Corbin Shaw

Corbin Shaw

exhibition dates:
15 May
26 May

Incubator 24 is proud to present Little Dark Age, a portrait of post-Industrial Britain by Corbin Shaw.

In an 1877 lecture, William Morris famously uttered the words, “I do not want art for a few”. The English arts and crafts pioneer concluded that same speech with a dream; that in “no private dwelling will there be any signs of waste, pomp, or insolence, and every man will have his share of the best.” Corbin Shaw thinks that we are living in William Morris’s nightmare. Transporting us forward in time, the Sheffield-born artist imagines Incubator as a ruin of a British new build, where cheap plastic goods made overseas and markers of taste and wealth have aged into relics of obsolescence. Drawing upon capitalist iconography, ancient histories, folk song, TikTok and the melancholia of modern youth, Shaw holds up a startling mirror up to mass consumerism in post-industrial Britain, furiously calling for us to wake up.

Shaped by his youth in a south Yorkshire ex-mining town – where Amazon and Pretty Little Thing factories have replaced the industry of coal – Shaw’s practice investigates personal and national ideas of identity. After graduating from Central Saint Martins, the artist became known for his subversive St George’s cross textiles, though he has expanded into other mediums since. For his Incubator show, Shaw proposes craft as an antidote to the conglomerate churn of consumerism, instead working in embroidery, wax rubbing, ceramic and brass casts. Fusing ancient practices with signposts of our times, stones found on the banks of the Thames are chiselled with Amazon arrows and phrases like ‘imported‘; ceramics of homely affection are vandalised with Carlsberg and Guinness emblems; and car logos appear among antique horse brasses, the workhorse replaced by the delivery van.

Gazing into the past while imagining the future, Shaw explores the notion of ‘ad-hocism’, where once objects lose their functional purpose they can become something new. In the entombed setting of his ‘new build ruin’, concrete casts of Wifi-routers become objects of future domestic decoration, while a dislocated transit van door sets the backdrop to an elegiac video work. With these works, Shaw undermines the social value we ascribe to objects, while asking important questions about the things we produce and where they end up.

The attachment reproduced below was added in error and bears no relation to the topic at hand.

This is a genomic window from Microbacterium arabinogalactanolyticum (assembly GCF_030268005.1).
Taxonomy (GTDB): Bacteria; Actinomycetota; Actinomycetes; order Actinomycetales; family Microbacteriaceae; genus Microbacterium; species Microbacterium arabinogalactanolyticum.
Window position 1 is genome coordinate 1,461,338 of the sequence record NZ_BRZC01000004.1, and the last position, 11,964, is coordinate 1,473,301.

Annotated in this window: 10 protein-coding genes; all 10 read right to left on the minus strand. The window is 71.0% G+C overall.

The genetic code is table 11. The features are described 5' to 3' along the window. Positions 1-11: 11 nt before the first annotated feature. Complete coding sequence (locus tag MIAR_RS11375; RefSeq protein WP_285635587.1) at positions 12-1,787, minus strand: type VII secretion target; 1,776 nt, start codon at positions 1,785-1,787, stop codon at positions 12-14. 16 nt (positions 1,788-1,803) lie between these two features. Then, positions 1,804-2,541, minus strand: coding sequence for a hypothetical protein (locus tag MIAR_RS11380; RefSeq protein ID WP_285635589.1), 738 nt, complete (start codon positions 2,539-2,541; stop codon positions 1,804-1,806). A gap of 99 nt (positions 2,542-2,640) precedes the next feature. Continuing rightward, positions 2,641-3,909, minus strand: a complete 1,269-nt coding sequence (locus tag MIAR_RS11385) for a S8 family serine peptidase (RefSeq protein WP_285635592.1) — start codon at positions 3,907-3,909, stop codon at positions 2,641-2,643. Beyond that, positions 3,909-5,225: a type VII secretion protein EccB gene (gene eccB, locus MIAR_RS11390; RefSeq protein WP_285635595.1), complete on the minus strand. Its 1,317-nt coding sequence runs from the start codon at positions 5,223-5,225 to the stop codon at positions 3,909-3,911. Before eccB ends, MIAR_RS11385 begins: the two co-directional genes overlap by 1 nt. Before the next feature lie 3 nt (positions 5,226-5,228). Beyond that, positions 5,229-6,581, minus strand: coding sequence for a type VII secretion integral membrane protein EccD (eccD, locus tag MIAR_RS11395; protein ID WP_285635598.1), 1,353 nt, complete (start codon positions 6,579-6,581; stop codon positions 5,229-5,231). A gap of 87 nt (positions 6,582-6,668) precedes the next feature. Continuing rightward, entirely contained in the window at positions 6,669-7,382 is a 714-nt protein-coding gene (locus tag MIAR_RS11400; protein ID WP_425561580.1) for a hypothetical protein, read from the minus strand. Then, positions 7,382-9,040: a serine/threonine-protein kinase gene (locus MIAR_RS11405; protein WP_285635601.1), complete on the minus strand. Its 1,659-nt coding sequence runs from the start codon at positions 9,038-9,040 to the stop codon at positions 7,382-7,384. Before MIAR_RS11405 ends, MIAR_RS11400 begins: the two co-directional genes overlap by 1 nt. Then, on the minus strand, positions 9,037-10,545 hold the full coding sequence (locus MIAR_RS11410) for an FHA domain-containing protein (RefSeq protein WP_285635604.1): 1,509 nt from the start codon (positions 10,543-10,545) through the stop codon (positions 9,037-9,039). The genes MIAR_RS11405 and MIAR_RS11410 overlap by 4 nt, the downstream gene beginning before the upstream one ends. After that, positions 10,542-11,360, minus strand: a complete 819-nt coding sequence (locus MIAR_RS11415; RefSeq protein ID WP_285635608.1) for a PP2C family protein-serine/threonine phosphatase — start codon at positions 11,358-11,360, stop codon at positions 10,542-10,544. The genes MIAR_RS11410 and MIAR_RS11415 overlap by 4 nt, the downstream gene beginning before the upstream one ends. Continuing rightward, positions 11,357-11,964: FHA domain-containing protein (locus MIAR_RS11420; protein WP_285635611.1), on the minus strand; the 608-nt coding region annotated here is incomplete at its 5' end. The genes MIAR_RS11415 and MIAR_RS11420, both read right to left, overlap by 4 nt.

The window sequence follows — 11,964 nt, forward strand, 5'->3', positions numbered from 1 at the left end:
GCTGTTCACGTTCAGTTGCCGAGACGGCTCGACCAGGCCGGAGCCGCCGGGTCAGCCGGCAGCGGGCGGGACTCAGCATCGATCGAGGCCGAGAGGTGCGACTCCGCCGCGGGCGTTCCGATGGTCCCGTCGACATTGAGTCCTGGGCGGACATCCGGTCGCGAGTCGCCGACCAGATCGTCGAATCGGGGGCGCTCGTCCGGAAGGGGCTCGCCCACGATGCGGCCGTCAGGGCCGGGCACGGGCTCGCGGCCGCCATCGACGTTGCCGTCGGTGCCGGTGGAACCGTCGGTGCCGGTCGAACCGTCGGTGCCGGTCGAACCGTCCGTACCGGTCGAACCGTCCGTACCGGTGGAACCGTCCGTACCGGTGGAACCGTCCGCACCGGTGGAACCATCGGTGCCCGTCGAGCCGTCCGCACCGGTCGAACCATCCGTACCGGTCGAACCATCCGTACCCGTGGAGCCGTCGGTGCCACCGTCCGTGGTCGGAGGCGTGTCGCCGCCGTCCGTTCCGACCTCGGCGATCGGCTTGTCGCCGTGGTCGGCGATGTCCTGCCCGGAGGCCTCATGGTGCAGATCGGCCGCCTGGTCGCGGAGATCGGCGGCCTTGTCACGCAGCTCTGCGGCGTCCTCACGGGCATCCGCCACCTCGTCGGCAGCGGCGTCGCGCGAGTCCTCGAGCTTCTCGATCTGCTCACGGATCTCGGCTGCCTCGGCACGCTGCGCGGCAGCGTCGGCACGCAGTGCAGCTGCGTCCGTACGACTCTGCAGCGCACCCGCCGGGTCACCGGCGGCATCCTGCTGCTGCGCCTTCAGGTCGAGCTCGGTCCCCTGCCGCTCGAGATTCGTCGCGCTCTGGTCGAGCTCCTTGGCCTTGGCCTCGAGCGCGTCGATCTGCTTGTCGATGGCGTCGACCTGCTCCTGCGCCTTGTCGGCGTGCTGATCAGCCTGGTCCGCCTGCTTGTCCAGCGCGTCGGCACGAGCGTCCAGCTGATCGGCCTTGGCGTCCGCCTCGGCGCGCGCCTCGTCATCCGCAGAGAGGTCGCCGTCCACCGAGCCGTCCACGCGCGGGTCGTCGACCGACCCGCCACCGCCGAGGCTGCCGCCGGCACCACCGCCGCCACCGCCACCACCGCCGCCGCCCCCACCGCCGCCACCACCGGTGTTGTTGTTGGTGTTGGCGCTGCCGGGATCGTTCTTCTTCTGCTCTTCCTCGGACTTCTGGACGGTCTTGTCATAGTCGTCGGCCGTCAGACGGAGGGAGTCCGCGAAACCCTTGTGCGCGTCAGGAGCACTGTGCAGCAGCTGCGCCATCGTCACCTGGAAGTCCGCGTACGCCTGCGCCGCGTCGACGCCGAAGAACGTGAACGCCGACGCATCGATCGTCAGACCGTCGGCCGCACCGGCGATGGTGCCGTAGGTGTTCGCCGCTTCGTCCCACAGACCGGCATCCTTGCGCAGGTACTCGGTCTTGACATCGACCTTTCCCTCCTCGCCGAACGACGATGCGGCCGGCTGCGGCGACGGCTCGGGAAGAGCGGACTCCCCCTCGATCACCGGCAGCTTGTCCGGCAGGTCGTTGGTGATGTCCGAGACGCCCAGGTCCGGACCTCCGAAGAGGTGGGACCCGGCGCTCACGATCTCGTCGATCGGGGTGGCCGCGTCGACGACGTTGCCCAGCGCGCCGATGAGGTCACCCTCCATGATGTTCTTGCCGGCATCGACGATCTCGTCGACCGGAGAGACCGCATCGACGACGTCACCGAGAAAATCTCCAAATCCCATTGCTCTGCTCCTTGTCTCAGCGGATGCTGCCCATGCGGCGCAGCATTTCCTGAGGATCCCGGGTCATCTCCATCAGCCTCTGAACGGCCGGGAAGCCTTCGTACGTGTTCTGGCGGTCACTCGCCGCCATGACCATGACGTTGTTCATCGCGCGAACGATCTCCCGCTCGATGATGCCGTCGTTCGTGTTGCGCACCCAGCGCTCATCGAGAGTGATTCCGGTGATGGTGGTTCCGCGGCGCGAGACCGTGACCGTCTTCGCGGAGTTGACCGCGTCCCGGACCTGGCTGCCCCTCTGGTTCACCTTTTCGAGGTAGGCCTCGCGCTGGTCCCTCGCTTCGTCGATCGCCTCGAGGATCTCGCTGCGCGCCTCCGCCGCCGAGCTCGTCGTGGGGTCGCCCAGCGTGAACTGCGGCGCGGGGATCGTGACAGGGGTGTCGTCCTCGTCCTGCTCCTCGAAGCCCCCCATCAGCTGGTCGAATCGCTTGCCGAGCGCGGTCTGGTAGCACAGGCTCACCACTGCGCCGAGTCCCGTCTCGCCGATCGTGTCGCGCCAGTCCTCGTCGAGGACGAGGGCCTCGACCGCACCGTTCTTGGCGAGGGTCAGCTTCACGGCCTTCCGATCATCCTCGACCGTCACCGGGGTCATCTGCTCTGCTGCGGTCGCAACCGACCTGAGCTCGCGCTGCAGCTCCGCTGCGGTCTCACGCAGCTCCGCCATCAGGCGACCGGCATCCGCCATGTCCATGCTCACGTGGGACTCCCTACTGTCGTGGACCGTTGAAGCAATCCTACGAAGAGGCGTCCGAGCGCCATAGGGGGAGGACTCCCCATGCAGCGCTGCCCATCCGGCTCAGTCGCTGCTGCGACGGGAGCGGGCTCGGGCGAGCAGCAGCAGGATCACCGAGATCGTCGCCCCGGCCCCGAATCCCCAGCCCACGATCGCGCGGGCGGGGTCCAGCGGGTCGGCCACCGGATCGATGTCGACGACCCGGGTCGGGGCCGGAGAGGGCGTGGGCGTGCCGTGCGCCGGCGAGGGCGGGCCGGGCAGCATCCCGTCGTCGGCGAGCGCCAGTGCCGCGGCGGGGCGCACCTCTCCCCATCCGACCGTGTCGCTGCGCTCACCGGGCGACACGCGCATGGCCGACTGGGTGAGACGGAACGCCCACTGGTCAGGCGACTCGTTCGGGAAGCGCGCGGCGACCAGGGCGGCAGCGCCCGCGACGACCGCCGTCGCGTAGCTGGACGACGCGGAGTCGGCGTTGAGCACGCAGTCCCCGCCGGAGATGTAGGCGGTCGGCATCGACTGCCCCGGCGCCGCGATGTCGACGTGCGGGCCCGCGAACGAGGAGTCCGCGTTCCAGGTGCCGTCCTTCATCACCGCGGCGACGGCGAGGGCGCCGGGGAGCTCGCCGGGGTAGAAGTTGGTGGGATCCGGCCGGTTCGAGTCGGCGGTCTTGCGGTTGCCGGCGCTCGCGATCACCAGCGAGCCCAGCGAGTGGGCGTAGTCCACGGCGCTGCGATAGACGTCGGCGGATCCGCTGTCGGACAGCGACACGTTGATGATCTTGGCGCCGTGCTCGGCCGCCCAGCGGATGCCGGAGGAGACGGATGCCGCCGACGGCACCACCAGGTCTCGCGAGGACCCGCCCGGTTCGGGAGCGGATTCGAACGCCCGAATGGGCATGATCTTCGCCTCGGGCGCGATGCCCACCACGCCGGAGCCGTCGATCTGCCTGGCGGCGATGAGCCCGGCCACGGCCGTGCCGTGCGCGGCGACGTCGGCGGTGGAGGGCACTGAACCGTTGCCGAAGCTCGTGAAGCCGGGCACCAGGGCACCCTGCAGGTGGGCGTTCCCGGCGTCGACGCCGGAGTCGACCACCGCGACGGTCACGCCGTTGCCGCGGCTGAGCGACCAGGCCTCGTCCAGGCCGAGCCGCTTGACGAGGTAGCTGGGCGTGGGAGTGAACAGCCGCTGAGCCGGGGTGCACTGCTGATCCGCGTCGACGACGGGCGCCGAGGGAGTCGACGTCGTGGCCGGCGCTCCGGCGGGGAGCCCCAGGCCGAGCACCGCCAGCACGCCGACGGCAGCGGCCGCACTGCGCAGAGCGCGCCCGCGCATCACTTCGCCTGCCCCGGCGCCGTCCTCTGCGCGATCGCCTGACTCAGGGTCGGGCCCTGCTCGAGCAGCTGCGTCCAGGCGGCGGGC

While much of the exhibition presents a dystopian portrait of today, a series of four liminal tapestries tenderly commemorate places where the artist spent much of his youth; service stations, shopping centres and underpasses. With these works, Shaw looks to human connection amid a changing landscape of Britain. Like the makers of the arts and crafts movement, Shaw honours the tactile traditions of craft while optimistically hoping for renewal. During the exhibition’s making, the artist was thinking about The Lark Ascending, a wordless 1919 composition by Ralph Vaughan Williams that some believe should replace the national anthem. Rather than exalting royal figureheads, it celebrates the pastoral beauty of the countryside, making space for a fantasy England that is open to interpretation – an England for everyone.

Through beautiful and brash work, Shaw needles at our society while warmly honouring his northern identity and the folk rituals of English history. His work bravely asks what it means to be British today.

curated by Angelica Jopling

exhibition text by Orla Brennan

Corbin Shaw (b.1998) is a British artist based in Bethnal Green, East London. Originally from Sheffield, Corbin explores ideas of masculinity through the medium of textiles. Best known for his unique take on the St George's cross.

Using his upbringing in a South Yorkshire ex-mining town Corbin investigate's masculinity and how that was defined to him growing up. Breaking stigmas and stereotypes through his re-imagination of masculine 'icons' and objects. The artist pays homage to the people and places that have shaped his northern identity – the pub, football pitches and boxing gyms.

Corbin Shaw presented his third solo show at the end of 2023, The People fled When The Sun Went Down, Jealous Gallery, London, where he shredded and pulped stolen copies of the sun newspaper to create paper to display 22 original screen prints. Zooming out to expose a long-running culture of hypocrisy in a series of works that turn the newspaper’s own headlines against it. In 2022 Corbin showed Nowt as Queer as Folk, Guts Gallery, London, where he explored Folk Law and the traditions rooted in his South Yorkshire Village. Also in 2022 Corbin showed 'Martin Parr & Corbin Shaw' at OOF Gallery in London, where his work was shown in collaboration with legendary British artist Martin Parr to pay a homage to the Football Fan. Corbin has exhibited at the design Museum as part of 'Designing the Beautiful Game' and last year showed at Tottenham's OOF gallery as part of 'The world of Gazza!!' alongside artists Jeremy Deller, Douglas Gordon, Lydia Blakeley and many more.

Corbin’s artwork rose to particular prominence after collaborations with the likes of Women’s Aid, and W1 Curates, and cover’s for EXIT, Circle Zero Eight and Perfect Magazine as well as features in The Face, Dazed and The Guardian.